“Hi Mom! I’m fine!” This is very good news this time, but the adrenaline in the voice tells me I’m in for another adventure in long distance parenting. My oldest again, only four months out of high school now, decided to travel instead of jumping right into college. Seemed like a good idea at the time. He was going to visit a missionary friend-of-a-friend in Thailand. Come to find out, this particular missionary is also an ex-Army Ranger who regularly crosses the boarder into Burma/Myanmar, backpacking medical supplies to villagers who are the victims of ongoing genocide there.
“Yeah, we just got back to Chiang Mai…the Army chased us out of Burma! It was so cool! They were following us…but we’re fine! Chuck is awesome! I’m really thinking about a military career…Mom you should meet this guy, he’s amazing! He’s so smart! We went in [to Burma] about two weeks ago, we took a bunch of supplies to the Karin. We saw this one village that had been destroyed a couple weeks before, and met these other guys in the jungle, Chuck found them, I don’t know how, he is just so amazing! And we slept in this hut, they build their huts up on stilts to get away from the bugs, and I realized, I’m here with this guy with a price on his head, and some bad guy, just for the money, could just roll a grenade under this hut and we would never know what happened, and he’s sound asleep! He is SLEEPING! And I’m thinking, ‘What the hell am I DOING here?’ but it was cool and we had to really run, it was hard keeping up, but we weren’t scared, not really, we just had to keep moving. We’re fine, I’m fine! How’s Dad?” Dad’s fine. I, on the other hand…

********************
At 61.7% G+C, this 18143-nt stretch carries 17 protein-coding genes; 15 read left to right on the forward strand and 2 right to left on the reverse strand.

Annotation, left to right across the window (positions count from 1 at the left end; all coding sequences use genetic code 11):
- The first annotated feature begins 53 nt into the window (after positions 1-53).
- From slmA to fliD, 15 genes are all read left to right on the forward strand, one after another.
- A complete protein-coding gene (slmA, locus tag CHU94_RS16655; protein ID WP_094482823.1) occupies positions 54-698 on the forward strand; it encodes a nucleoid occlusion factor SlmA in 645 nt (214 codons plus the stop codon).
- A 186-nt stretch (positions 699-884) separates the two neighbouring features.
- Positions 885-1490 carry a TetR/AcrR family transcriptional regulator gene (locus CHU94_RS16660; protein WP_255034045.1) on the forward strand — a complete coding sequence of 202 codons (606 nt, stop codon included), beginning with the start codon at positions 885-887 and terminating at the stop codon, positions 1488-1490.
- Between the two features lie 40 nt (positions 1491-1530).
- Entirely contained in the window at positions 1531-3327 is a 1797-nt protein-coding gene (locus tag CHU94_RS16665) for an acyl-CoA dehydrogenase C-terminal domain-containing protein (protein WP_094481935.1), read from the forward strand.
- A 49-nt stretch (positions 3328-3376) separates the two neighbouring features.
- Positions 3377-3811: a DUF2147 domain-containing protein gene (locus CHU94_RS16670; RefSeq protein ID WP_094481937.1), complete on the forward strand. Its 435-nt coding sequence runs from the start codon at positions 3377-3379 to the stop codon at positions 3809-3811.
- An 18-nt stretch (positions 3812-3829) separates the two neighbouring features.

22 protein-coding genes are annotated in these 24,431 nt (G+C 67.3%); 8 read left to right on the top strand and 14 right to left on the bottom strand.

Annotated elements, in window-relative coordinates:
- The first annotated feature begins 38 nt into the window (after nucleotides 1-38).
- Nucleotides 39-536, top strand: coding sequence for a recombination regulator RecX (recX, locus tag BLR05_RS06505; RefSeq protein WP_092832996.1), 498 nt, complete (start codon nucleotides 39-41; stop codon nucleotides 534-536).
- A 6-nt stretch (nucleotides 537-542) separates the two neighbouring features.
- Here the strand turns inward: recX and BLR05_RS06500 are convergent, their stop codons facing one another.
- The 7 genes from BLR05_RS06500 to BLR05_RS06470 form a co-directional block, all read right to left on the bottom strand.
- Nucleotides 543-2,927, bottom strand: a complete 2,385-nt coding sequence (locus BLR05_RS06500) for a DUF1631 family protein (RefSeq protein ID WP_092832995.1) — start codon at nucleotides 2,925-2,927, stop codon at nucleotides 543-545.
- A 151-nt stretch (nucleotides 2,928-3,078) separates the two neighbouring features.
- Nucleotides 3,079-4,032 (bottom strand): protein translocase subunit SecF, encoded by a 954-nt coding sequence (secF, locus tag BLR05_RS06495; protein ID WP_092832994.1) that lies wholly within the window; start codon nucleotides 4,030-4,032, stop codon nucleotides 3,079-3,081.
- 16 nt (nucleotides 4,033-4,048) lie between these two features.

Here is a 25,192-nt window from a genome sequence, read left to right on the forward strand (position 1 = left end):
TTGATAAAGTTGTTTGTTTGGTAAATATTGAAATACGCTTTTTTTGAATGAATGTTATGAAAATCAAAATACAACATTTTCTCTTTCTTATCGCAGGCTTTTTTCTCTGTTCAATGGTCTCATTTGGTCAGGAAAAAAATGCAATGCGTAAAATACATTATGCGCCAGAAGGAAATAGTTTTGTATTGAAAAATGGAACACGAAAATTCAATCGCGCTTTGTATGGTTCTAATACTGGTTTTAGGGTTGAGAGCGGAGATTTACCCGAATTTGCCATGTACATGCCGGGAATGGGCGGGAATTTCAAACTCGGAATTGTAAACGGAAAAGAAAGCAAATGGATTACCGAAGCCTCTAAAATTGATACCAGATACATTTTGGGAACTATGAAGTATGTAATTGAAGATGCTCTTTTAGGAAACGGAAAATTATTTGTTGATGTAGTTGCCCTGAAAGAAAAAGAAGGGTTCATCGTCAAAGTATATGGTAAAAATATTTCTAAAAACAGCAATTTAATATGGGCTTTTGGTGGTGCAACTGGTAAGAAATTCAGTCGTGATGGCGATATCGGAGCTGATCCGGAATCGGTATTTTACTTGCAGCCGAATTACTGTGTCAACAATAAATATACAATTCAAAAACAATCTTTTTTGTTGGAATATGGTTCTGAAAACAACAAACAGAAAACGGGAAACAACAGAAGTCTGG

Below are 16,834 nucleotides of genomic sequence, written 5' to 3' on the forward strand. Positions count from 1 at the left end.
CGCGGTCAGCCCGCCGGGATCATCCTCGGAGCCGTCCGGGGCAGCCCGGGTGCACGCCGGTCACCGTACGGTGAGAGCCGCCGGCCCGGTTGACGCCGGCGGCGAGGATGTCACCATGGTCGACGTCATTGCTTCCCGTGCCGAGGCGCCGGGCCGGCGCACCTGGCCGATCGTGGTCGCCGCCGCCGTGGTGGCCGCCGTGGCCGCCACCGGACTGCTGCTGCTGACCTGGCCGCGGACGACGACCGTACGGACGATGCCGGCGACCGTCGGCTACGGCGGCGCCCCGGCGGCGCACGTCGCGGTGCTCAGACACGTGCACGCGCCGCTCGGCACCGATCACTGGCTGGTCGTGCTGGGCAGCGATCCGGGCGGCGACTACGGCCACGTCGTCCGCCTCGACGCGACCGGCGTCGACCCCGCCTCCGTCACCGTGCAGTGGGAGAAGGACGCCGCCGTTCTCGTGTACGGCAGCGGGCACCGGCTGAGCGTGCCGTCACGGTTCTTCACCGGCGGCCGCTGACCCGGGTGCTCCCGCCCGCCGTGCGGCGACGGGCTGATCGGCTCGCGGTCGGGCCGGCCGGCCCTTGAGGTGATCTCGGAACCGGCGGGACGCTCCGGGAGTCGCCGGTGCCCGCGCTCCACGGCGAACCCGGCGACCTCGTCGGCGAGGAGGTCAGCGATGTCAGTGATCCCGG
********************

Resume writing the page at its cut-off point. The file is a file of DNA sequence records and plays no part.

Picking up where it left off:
I’ve always tried to encourage my children in their various interests, letting them know it’s okay to take chances, and be adventurous. At the same time, I also drilled into them, “Safety first”. No doubt this is what has led to the greeting that I’m sure is intended to be reassuring. It has also led to a certain amount of subterfuge, I think. They have come to believe it’s best if mother doesn’t hear about certain plans until they can report a fait accomplii. I’m sure this is wise. I’m also sure this is why I didn’t find out about the skydiving until two years after the fact and then only because somebody let something slip.
“Hi Mom! I’m fine!” The middle son. He’s in Iraq, at the front end of ‘the surge’. We’re using a computer chat room. He typed quickly because the connection was tenuous, but he needed the debrief. “Weh-heh-eellll, I just had the scariest 72 hours of my life! Stupid 45 minute out-and-back to pick up a downed pilot turned into a three day FUBAR. We ran out of gas, and we were surrounded! It was a freakin’ trap and only one truck had coms, and there were snipers, which meant we could only communicate between trucks after dark, and we ran out of water and no food, but Abdul can’t shoot for shit so we were okay, but MAN it sucked being out there! They finally managed to drop some supplies to us, water and food & stuff, and two guys, two Marines got killed by an IED trying to help and then finally we got outta there…it was SUCH a mess!” Due to op-sec he was unable to give me more details, but we had heard about the two Marines on the news. He continued to assure me he was fine.